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Living through adolescence

adolescence; adolescent; teenager; parents; changes; young; people;;
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What is adolescence?

Living Through Adolescence 1Adolescence begins when you start to change from a child into an adult. Our topic on “Adolescence - what’s it about?” tells you more about this.

This topic is about the changes which happen in your mind as you are coping with the changes to your body.

You are not the only person being affected by these changes!

 

 

 

What young people say

You're the person who is growing up and changing into an adult, but you can't always see what you look like to others, especially to your parents.

Your body and mind are demanding more rest, so you get tired or bored more quickly, you feel restless. You want to have fun and socialise, and you don't want to do 'boring' stuff when there is a whole exciting world opening up to the teenager that you are becoming.

  • "They're always on my case."
  • "I can't do anything right."
  • "What would my parents know about the way I feel?"

What parents say

Parents have to cope with the changes you are making too.

It can be very difficult for parents to accept that their 'little' son or daughter is growing up, has stronger opinions, is wanting to have more independence, and finds hanging out with friends a whole lot more interesting than hanging round with parents!

Parents can sometimes be heard having a 'whinge' to their friends about teenagers in general, and maybe even about you in particular!

  • "She is moody."
  • "He is lazy and selfish."
  • "I sometimes can't trust her to be truthful about where she is going."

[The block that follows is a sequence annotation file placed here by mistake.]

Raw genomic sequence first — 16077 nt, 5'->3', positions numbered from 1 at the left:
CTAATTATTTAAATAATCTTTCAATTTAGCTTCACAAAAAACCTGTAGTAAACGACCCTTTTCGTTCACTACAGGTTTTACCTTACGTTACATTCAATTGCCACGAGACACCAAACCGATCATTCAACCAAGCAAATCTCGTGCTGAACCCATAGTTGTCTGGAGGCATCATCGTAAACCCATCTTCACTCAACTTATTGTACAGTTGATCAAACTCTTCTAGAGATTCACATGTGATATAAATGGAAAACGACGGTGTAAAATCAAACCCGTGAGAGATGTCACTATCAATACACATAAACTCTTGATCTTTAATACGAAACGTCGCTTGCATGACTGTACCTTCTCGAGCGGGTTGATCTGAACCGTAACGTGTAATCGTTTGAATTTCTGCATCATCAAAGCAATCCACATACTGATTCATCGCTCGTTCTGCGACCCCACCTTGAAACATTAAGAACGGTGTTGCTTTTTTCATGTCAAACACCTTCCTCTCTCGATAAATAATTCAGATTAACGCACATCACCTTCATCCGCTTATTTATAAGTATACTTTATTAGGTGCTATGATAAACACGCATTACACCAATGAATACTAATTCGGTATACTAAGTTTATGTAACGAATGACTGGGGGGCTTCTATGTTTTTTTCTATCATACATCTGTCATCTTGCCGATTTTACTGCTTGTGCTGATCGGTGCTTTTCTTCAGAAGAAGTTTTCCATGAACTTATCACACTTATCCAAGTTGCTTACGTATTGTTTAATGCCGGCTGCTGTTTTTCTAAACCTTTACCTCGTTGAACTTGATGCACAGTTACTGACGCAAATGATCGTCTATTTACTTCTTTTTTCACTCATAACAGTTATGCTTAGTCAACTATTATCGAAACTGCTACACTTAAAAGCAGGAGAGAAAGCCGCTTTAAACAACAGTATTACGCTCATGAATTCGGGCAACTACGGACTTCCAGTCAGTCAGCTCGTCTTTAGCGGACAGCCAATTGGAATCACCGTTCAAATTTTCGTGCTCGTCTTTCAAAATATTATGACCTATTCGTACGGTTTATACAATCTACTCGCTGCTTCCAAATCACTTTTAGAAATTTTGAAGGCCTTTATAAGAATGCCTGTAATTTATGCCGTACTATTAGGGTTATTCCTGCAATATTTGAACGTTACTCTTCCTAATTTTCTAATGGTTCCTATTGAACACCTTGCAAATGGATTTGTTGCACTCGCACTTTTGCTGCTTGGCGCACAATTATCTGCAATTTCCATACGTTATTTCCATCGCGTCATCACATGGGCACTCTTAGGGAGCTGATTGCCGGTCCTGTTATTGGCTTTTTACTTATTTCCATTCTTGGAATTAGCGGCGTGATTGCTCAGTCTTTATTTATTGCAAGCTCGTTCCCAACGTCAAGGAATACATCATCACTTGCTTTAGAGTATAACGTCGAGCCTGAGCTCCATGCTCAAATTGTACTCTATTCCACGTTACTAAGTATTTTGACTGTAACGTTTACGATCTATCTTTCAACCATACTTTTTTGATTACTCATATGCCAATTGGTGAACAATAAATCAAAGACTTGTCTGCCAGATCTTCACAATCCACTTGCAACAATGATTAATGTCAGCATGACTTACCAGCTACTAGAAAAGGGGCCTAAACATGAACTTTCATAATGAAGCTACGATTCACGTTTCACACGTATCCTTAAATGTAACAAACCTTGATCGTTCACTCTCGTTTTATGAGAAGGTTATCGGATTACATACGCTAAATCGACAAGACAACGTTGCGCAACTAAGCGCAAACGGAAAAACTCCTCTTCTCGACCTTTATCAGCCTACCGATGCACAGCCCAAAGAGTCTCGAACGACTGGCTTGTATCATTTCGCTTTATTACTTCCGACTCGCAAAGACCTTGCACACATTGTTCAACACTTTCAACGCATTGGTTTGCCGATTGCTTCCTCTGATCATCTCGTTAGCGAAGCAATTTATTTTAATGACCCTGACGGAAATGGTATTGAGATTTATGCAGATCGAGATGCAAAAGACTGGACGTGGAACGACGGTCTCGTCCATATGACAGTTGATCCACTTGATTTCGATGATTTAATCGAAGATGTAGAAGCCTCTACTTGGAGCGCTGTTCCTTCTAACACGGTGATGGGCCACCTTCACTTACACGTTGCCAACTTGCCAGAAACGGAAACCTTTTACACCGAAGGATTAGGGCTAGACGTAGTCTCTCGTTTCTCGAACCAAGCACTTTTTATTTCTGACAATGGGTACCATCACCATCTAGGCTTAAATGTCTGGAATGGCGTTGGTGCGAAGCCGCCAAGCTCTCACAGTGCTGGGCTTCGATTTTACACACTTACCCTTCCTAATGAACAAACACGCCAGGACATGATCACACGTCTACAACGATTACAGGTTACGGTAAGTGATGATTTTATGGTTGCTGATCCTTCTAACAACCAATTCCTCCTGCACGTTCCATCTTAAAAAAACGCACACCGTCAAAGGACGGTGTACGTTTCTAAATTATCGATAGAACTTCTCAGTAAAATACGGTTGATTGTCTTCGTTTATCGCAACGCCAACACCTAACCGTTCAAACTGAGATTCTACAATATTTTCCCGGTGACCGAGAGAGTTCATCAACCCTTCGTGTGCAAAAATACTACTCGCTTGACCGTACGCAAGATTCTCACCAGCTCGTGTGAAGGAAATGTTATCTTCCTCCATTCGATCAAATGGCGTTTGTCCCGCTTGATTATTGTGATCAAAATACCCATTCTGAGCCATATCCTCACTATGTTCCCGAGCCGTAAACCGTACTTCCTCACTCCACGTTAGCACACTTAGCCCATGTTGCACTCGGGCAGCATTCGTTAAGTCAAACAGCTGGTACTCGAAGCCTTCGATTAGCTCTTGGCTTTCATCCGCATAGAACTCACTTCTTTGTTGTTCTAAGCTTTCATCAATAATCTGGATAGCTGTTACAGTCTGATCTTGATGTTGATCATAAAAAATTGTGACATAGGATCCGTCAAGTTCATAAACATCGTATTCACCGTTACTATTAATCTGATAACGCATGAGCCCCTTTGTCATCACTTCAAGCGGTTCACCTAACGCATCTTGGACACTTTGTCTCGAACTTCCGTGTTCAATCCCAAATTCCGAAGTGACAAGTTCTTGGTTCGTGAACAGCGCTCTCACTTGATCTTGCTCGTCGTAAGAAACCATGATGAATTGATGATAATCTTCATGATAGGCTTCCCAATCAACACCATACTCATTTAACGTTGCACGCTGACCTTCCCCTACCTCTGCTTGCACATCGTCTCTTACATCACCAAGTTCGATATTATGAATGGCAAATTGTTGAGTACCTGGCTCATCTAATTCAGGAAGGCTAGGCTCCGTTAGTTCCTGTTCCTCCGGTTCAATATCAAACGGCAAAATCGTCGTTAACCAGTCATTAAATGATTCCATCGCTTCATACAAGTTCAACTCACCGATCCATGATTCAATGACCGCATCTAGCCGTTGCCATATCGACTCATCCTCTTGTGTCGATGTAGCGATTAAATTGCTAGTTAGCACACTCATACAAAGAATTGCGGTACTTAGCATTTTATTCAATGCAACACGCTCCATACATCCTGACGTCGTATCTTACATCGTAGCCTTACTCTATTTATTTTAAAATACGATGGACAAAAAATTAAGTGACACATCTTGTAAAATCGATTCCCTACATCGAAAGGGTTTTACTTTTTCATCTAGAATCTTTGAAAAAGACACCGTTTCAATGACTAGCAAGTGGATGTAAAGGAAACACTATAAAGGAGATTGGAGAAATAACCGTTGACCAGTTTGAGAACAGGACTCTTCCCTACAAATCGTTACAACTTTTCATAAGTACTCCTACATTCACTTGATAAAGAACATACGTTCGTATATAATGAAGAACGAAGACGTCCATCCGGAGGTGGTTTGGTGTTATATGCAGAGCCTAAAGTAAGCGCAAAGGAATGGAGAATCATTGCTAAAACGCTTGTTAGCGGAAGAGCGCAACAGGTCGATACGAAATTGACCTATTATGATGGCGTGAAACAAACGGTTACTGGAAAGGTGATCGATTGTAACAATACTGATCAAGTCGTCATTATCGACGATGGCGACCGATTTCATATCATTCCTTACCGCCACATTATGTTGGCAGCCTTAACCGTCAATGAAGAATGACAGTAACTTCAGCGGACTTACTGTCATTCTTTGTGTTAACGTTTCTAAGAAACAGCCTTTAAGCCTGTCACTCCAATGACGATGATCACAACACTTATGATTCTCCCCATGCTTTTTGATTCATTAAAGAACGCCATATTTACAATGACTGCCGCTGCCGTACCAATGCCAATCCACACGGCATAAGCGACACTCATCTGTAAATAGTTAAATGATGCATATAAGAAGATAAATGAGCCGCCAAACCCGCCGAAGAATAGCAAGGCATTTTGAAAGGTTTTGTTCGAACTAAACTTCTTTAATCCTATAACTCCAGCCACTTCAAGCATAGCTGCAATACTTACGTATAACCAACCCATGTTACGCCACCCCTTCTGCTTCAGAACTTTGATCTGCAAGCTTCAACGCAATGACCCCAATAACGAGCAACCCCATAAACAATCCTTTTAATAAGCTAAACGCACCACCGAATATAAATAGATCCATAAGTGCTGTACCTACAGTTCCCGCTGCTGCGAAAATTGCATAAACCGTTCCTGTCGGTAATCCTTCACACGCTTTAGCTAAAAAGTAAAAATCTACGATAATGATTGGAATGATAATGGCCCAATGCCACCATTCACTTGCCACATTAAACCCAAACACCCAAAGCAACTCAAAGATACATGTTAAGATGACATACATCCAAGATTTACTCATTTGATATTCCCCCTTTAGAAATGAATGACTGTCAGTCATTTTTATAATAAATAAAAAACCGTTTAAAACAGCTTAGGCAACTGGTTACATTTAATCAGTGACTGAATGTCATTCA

• "We have always been so close but now it's as if I'm some stranger."
  • "He spends most of his time in his bedroom."
  • "She says I'm embarrassing! And that I am not allowed to drop her off in front of the school or talk with her friends"

During adolescence

During adolescence, your body is growing and changing from that of a child to an adult – that requires a lot of energy.

Caring for yourself

  • You need to eat well to fuel your body. 
  • You need to exercise to build strong muscles and bones and help your body relax. 
  • You need to keep yourself clean 
  • You need to make good choices. It isn't cool to be in trouble at school or with the Police, trying out drugs, or staying away from school. 
  • You need to work at being a positive person. Learning about the world can be depressing at times – climate changes, wars, refugees and accidents!

Look around you and see the good things that exist, like people caring about each other, the beauty of the natural world and the way that you get better at whatever you are practising.

Get to know yourself

Living Through Adolescence 3Adolescence is a time when your body is going through lots of changes, and so is your mind. Your body insists on you having more resting time, so use the rest time to think about yourself.   

  • What are you good at? 
  • What would you like to learn? 
  • What exercise would you like to do? 
  • What work would you like to do when you leave school? 
  • What ambitions do you have for your life? 
  • How can you make the most of your looks? 
  • How can you improve your skills? 
  • How can you make more friends? 
  • What are your beliefs?

And think about any more of the thousands of questions that come up when you have the time. These are also things that you might like to talk about with friends.

What to look out for

  • Responsibility - as an adult you will have to be responsible for yourself. Use this time as a time of trying things out by accepting more responsibility for your work, your actions, your body and your wellbeing. 
  • Peer group pressure is strong. But it is not something to be used as an excuse when someone gets into trouble! Peer pressure can be a very positive influence on your life, so hang out with positive people and be a positive person yourself.